The Government Expenditure Multiplier
Just completed scholarly studies strengthen our conviction that deficit spending and elevated government debt levels are a force for weaker economic activity. Although the statistical evidence against the positivie government spending, or Keynesian, multiplier has been overwhelming for a long time, the possibility did exist that these estimates were picking up a reverse correlation or a feedback bias due to the possibility that government spending increased in a recession causing a positive correlation to the business cycle. In technical terms this is called the endogeneity bias, a point strongly rejected by this latest research. William Dupor and Rodrigo Guerrero (“Government Spending Might Not Create Jobs, Even in Recessions”, The Regional Economist, July 2016) tackled this issue very creatively. They were able to use data developed by Michael T. Owyang, Valerie Ramey and Sarah Zubairy (“Government Spending Multipliers in Good Times and in Bad: Evidence from U.S. Historical Data”, Working Paper, 2016).
Dupor and Guerrero, of the Federal Reserve Bank of St. Louis, examined the efficacy of government spending at increasing employment in relation to over 120 years of U.S. military spending. Defense spending has the advantage of eliminating feedback loops because it is likely to be determined primarily by international geopolitical factors rather than the nation’s business cycle.
To control for potential “anticipation effects”, Owyang, Ramey and Zubairy used historical documents to construct a time series of military spending news shocks. Economics professors Ramey and Zubairy (University of California-San Diego) and Owyang (Texas A&M), were thus able to disentangle the time of military spending from when the public learned that military spending was going to change in the future. The output response to the spending shocks was minimal and the outcome did not depend on whether the economy was slack. Employing a similar methodology, Dupor and Guerrero found that military spending shocks had a small impact on civilian employment. Following a policy change that began when the unemployment rate was high, if military spending increased by one percent of GDP, then total employment increased by between zero percent and 0.15 percent. Following a policy change that began when the unemployment rate was low, the effect on employment was even smaller. As such, countercyclical government spending may not be very effective, even when the economy has substantial slack.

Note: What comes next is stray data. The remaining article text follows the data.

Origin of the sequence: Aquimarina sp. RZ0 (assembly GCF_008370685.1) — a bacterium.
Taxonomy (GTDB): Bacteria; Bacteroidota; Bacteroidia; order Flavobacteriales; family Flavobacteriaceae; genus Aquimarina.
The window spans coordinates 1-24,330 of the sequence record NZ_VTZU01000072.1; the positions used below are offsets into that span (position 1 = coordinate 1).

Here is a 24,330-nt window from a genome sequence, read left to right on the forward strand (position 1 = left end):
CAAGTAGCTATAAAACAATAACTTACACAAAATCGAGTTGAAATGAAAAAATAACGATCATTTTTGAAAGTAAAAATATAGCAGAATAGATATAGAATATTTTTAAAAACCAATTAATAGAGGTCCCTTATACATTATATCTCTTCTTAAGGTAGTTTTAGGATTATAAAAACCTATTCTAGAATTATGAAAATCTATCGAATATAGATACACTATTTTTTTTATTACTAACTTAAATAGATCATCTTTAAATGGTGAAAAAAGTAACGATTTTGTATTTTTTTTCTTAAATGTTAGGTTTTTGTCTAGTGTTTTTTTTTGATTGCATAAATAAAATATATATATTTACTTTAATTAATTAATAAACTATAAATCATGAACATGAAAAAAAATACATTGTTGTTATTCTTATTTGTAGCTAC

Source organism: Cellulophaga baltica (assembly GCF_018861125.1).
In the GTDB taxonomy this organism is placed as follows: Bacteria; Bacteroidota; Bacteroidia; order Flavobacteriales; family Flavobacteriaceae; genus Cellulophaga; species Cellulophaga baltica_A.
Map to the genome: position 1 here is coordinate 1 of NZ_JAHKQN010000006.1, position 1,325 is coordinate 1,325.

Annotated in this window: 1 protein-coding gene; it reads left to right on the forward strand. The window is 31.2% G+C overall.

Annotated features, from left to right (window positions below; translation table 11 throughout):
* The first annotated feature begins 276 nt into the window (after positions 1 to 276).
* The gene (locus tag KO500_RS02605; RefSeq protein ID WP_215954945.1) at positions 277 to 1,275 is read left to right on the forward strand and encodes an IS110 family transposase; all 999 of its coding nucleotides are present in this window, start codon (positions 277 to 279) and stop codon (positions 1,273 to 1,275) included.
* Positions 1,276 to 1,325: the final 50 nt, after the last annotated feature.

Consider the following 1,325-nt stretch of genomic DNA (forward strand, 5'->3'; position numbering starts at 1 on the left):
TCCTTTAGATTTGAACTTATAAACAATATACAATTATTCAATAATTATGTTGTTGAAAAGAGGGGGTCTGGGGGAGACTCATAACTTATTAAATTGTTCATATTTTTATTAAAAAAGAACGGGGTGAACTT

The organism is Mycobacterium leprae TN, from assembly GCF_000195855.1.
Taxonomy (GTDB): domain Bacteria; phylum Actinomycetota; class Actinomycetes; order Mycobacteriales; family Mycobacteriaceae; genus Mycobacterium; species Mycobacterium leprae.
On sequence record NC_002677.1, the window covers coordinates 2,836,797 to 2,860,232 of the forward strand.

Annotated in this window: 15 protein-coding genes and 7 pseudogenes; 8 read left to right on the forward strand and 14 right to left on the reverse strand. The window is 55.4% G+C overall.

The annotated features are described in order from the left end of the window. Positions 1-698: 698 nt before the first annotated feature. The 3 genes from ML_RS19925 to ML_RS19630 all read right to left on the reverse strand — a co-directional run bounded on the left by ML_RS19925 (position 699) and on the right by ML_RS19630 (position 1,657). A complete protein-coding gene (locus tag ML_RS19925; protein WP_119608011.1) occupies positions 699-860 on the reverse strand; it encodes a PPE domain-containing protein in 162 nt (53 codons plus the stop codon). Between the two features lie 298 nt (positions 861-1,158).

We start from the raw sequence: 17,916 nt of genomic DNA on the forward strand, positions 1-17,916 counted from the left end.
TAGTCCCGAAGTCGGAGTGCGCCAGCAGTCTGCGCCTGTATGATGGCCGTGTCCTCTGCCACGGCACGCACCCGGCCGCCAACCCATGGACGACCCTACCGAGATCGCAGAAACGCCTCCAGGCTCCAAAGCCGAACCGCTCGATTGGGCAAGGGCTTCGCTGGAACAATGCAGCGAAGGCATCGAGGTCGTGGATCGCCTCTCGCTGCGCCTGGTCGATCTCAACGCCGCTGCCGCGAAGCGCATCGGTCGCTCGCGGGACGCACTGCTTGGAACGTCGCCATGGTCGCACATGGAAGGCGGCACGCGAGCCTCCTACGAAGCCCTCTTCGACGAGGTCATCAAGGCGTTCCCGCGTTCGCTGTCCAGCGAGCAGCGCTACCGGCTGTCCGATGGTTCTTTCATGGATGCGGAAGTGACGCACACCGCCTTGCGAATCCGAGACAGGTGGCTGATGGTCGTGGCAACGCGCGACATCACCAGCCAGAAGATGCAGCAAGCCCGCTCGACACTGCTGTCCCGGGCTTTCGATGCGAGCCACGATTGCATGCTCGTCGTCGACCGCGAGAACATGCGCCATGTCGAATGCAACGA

Other rigorous new research by Alberto Alesina, Carlo Favero and Francesco Giavazzi corroborates that the tax and government expenditure multipliers are both negative, with the tax multiplier more negative. A negative tax multiplier means that a dollar decrease in the marginal tax rate will result in higher GDP growth and vice versa. These conclusions are supported by domestic as well as international data. The study entitled, “The output effect of fiscal consolidation plans”, is forthcoming in the peer reviewed Journal of International Economics, but the working paper is available on the internet. Alesina is a Professor at Harvard while Favero and Giavazzi are professors at IGIER-Bocconi.
Decelerating Economic Growth
From a fiscal and Keynesian perspective, 2016 should have been a year of accelerating economic activity. There was no crisis in passing the 2016 budget. There was a nonpartisan deal to accelerate military and civilian spending as well as a deal to hike outlays for highways. The increased expenditures and debt were going to occur after two years of slower growth in nominal GDP, which according to its advocates meant that the timing was right. Nevertheless, the economy sputtered (Table 2). This once again confirms the existence of a negative government spending multiplier.
The outward evidence indicates that this “stimulus” was, at best, extremely fleeting, if it was beneficial at all, since the economy’s real growth rate is on track to slow significantly in 2016 versus 2015. A $1.4 trillion jump in federal debt was paired with both weaker economic growth and falling treasury yields.
Unfortunately, the 2017 economic horizon is clouded by the rising likelihood of further increases in government spending and debt. The inevitable result will be slower economic growth and declining interest rates, a pattern similar to the 2016 experience.